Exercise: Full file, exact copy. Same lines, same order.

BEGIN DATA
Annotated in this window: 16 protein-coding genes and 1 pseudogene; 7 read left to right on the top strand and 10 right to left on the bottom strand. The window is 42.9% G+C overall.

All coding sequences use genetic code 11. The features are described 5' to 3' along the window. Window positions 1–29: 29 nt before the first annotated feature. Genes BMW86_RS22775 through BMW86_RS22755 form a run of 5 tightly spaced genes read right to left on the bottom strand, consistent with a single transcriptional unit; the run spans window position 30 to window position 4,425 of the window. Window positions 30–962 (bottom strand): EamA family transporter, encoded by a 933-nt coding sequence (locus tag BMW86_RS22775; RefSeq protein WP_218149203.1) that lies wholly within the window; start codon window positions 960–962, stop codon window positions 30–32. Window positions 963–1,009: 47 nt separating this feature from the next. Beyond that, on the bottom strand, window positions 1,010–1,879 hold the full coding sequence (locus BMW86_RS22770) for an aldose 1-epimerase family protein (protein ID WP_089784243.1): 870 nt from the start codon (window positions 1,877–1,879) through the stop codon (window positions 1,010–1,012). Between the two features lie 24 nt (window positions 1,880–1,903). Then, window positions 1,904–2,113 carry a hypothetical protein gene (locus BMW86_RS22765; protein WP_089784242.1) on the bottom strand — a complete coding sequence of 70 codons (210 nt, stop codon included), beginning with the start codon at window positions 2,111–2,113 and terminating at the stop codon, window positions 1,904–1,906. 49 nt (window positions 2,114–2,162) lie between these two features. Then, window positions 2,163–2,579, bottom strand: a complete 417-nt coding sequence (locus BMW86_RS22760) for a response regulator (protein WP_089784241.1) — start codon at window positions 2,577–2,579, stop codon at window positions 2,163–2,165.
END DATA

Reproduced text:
Annotated in this window: 16 protein-coding genes and 1 pseudogene; 7 read left to right on the top strand and 10 right to left on the bottom strand. The window is 42.9% G+C overall.

All coding sequences use genetic code 11. The features are described 5' to 3' along the window. Window positions 1–29: 29 nt before the first annotated feature. Genes BMW86_RS22775 through BMW86_RS22755 form a run of 5 tightly spaced genes read right to left on the bottom strand, consistent with a single transcriptional unit; the run spans window position 30 to window position 4,425 of the window. Window positions 30–962 (bottom strand): EamA family transporter, encoded by a 933-nt coding sequence (locus tag BMW86_RS22775; RefSeq protein WP_218149203.1) that lies wholly within the window; start codon window positions 960–962, stop codon window positions 30–32. Window positions 963–1,009: 47 nt separating this feature from the next. Beyond that, on the bottom strand, window positions 1,010–1,879 hold the full coding sequence (locus BMW86_RS22770) for an aldose 1-epimerase family protein (protein ID WP_089784243.1): 870 nt from the start codon (window positions 1,877–1,879) through the stop codon (window positions 1,010–1,012). Between the two features lie 24 nt (window positions 1,880–1,903). Then, window positions 1,904–2,113 carry a hypothetical protein gene (locus BMW86_RS22765; protein WP_089784242.1) on the bottom strand — a complete coding sequence of 70 codons (210 nt, stop codon included), beginning with the start codon at window positions 2,111–2,113 and terminating at the stop codon, window positions 1,904–1,906. 49 nt (window positions 2,114–2,162) lie between these two features. Then, window positions 2,163–2,579, bottom strand: a complete 417-nt coding sequence (locus BMW86_RS22760) for a response regulator (protein WP_089784241.1) — start codon at window positions 2,577–2,579, stop codon at window positions 2,163–2,165.